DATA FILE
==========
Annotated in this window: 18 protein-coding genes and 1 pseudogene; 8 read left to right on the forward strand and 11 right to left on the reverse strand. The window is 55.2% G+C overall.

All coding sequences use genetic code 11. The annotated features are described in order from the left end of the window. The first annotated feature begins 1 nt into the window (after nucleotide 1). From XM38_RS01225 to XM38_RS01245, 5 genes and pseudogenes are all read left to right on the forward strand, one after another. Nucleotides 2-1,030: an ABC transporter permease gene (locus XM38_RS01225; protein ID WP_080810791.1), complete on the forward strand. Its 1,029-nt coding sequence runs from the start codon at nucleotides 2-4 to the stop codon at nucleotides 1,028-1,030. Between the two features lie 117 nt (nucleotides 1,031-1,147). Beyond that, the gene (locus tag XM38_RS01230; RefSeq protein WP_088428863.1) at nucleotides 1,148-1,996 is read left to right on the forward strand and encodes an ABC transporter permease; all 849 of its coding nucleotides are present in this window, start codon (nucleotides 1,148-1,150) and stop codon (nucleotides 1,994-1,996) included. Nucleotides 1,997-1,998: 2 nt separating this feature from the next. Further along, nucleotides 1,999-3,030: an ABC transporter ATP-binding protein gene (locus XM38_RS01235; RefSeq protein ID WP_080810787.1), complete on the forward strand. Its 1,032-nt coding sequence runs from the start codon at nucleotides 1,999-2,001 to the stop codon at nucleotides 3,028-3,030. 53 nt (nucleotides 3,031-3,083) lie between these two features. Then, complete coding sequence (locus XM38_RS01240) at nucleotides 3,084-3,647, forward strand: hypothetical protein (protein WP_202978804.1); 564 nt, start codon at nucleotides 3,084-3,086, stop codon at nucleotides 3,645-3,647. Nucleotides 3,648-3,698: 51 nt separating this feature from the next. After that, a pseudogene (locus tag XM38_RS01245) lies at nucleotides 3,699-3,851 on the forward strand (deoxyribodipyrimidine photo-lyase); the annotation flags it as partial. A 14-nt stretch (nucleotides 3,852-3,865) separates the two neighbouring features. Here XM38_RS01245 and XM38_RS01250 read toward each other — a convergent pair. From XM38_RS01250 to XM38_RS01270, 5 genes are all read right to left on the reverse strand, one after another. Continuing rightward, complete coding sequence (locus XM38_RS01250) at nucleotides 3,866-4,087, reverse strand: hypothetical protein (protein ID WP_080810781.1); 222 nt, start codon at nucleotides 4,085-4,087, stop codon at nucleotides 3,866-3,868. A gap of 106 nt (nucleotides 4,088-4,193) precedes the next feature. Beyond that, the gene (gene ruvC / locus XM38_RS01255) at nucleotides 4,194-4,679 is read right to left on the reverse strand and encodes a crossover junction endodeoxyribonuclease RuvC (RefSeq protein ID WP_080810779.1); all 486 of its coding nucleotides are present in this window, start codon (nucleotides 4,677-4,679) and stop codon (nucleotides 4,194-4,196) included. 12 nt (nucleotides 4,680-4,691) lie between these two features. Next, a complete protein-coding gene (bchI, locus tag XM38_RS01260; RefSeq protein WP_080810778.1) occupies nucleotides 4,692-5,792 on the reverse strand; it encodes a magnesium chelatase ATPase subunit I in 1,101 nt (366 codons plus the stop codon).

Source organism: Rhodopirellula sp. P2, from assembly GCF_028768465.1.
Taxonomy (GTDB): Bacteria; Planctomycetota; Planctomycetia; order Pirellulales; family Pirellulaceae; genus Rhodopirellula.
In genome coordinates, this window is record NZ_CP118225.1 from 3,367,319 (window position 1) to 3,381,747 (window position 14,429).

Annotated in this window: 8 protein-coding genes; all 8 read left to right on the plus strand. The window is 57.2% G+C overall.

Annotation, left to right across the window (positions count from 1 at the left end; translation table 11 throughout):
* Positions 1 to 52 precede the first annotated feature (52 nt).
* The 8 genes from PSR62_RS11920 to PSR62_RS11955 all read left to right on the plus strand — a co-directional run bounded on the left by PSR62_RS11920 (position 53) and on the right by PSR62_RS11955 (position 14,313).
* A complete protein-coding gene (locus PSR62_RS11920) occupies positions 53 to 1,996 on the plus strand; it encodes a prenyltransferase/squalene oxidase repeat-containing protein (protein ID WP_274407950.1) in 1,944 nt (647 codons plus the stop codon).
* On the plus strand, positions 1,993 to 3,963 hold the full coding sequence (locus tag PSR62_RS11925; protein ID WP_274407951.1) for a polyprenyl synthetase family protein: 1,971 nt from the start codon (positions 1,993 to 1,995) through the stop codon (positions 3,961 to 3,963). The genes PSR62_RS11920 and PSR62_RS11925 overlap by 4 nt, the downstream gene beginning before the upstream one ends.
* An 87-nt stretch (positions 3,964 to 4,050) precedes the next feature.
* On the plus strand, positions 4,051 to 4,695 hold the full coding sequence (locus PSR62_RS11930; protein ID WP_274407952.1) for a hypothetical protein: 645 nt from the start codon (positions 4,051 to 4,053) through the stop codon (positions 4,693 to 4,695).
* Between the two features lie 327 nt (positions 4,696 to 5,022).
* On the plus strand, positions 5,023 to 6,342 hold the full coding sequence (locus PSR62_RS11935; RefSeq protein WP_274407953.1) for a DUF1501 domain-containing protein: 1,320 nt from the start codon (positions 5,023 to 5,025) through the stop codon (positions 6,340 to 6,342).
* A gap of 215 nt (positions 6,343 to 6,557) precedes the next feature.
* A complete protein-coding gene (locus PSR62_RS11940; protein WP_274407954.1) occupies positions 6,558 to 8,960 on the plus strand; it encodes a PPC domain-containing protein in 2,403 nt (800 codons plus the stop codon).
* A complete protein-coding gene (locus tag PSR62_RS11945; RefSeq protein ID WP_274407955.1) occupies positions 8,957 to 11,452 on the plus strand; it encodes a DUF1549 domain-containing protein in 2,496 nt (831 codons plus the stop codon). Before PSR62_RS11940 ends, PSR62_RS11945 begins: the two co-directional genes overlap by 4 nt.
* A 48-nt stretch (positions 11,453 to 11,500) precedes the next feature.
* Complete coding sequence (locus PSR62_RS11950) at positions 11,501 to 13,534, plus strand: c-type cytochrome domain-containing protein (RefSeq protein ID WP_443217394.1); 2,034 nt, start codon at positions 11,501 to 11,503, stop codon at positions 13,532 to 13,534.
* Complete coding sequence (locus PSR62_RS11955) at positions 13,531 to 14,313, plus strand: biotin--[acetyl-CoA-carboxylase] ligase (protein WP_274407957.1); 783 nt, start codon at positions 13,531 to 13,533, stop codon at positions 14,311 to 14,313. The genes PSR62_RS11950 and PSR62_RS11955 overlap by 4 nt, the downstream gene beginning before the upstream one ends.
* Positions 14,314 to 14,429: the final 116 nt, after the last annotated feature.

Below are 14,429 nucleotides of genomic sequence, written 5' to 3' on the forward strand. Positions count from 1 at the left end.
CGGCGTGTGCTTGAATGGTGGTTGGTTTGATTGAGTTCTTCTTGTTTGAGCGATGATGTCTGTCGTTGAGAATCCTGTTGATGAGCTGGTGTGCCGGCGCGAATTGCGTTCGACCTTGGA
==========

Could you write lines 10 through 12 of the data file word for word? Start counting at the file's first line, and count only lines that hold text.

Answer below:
* A complete protein-coding gene (locus PSR62_RS11920) occupies positions 53 to 1,996 on the plus strand; it encodes a prenyltransferase/squalene oxidase repeat-containing protein (protein ID WP_274407950.1) in 1,944 nt (647 codons plus the stop codon).
* On the plus strand, positions 1,993 to 3,963 hold the full coding sequence (locus tag PSR62_RS11925; protein ID WP_274407951.1) for a polyprenyl synthetase family protein: 1,971 nt from the start codon (positions 1,993 to 1,995) through the stop codon (positions 3,961 to 3,963). The genes PSR62_RS11920 and PSR62_RS11925 overlap by 4 nt, the downstream gene beginning before the upstream one ends.
* An 87-nt stretch (positions 3,964 to 4,050) precedes the next feature.